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#5 Tom Gwilym

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Posted 22 January 2019 - 11:43 AM

Heh, heh, my old workhorse cameras live on as guide cameras. Almost any camera with reasonable sensitivity will work, but so far all of my guide cameras have been monochrome. I have used monochrome cameras from Imaging Source (DMK21), my trusty old DSI Pros (I, II, and III), and the ASI120MM. I am spoiled right now using my old DSI Pro IIIs; nice big very sensitive chips.

I was back and forth a lot, but went ahead and ordered a ASI120MM-Mini last night.  Monochrome and USB 2.0. Seems that the other "normal" sized one has all the same features, but has USB 3.0 which the speed isn't really needed for guiding.  I'll put my Starshoot up for sale and it should be a nice $$ swap since the value seems about the same as the new one.  I'll try that out when it arrives then think about maybe selling the DSLR and going with a cooled astro camera.  Lots of changes going on - and probably release a huge cloud curse with all the new stuff!  



#6 GraySkies

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Posted 18 February 2019 - 12:00 PM

I was back and forth a lot, but went ahead and ordered a ASI120MM-Mini last night.  Monochrome and USB 2.0. Seems that the other "normal" sized one has all the same features, but has USB 3.0 which the speed isn't really needed for guiding.  I'll put my Starshoot up for sale and it should be a nice $$ swap since the value seems about the same as the new one.  I'll try that out when it arrives then think about maybe selling the DSLR and going with a cooled astro camera.  Lots of changes going on - and probably release a huge cloud curse with all the new stuff!  

I'm basically looking at the same pairing with an ASIAir to control everything. I'd be interested to get your first light feedback as you are likely 1-2 months ahead of me in upgrading from DSLR.



#7 Tom Gwilym

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Posted 18 February 2019 - 01:16 PM

I got my new guider and have it set up on the computer, but we've had the "polar vortex", clouds and some clearing now and then.  When it's into at least the teens of temperature, I'll hopefully get things hooked up and test out the ASI120 as a guider with my DSLR.   I still haven't done the DSLR upgrade yet, but I'll do that one step at a time.  Probably buy the replacement, then sell the Canon 60Da.  I'm sure I'll have questions once I start playing with this stuff!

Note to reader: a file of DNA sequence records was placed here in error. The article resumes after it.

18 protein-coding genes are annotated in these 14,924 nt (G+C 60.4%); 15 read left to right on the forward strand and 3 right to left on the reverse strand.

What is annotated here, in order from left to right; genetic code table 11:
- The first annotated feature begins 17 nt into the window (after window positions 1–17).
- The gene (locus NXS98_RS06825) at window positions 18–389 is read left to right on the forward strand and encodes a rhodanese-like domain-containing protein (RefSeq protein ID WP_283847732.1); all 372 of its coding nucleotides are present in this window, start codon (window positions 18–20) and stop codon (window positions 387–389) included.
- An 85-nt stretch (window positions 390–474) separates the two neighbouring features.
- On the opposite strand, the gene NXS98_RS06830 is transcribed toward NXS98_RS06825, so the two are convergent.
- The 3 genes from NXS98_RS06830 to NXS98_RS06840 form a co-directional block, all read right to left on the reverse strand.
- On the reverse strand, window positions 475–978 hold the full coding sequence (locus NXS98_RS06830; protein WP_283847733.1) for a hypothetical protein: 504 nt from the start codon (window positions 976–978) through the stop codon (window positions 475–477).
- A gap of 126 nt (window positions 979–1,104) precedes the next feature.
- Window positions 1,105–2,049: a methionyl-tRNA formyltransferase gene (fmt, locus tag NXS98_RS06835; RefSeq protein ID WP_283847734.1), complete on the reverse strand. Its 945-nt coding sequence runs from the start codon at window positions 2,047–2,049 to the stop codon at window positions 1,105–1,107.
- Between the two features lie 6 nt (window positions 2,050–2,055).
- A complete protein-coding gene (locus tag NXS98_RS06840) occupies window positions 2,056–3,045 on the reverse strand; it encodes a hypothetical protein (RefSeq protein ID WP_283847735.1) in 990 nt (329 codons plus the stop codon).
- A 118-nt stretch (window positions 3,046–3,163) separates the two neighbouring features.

The ASIAir looks great, I'd be tempted to head that direction eventually too.

 

 

I'm basically looking at the same pairing with an ASIAir to control everything. I'd be interested to get your first light feedback as you are likely 1-2 months ahead of me in upgrading from DSLR.



#8 Maxnorge

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Posted 22 February 2019 - 10:33 AM

That's an interesting question. I have used quite a few different cameras for lunar and planetary imaging including the using small-chip cameras like the ASI20MM, 120MC, 224MC and cameras from the Imaging Source before that, all with good results. However, I recently began testing a series of large chip cameras including the ASI1600MM-c, 294MC (uncooled), 294MC Pro, and 071MC Pro. All have performed very well for high resolution lunar work, but much to my surprise the best images have come from the two 294 cameras. I haven't had a chance to try them with the planets yet, but the lunar images have been excellent. I hope to get my first test data on Jupiter this spring, but I am very encouraged that the ASI294MC Pro will serve as an excellent high resolution camera.

I am also looking at a high end ASI cameras for William Optics refractors (51 and 81) and consider 071, 1600, 183 and 294. Leaning towards 071. What was wrong in your tests with 071 and 1600?



#9 jgraham

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Posted 22 February 2019 - 10:12 PM

"What was wrong in your tests with 071 and 1600?"

 

Actually nothing! They all did a very good job, I was just surprised that the sharpest image came from the 294. I have since removed the filter wheel from my 1600MM to simplify the light path intending to use it for solar imaging. Once I get a chance I will test it once again against the 294's. I am really looking forward to testing my 294's for planetary imaging. This time of year it is just soooo dreary waiting for clear weather. I have a growing list of things that I want to try.

 

Ugh.

 

So much to do, so few clear nights. :)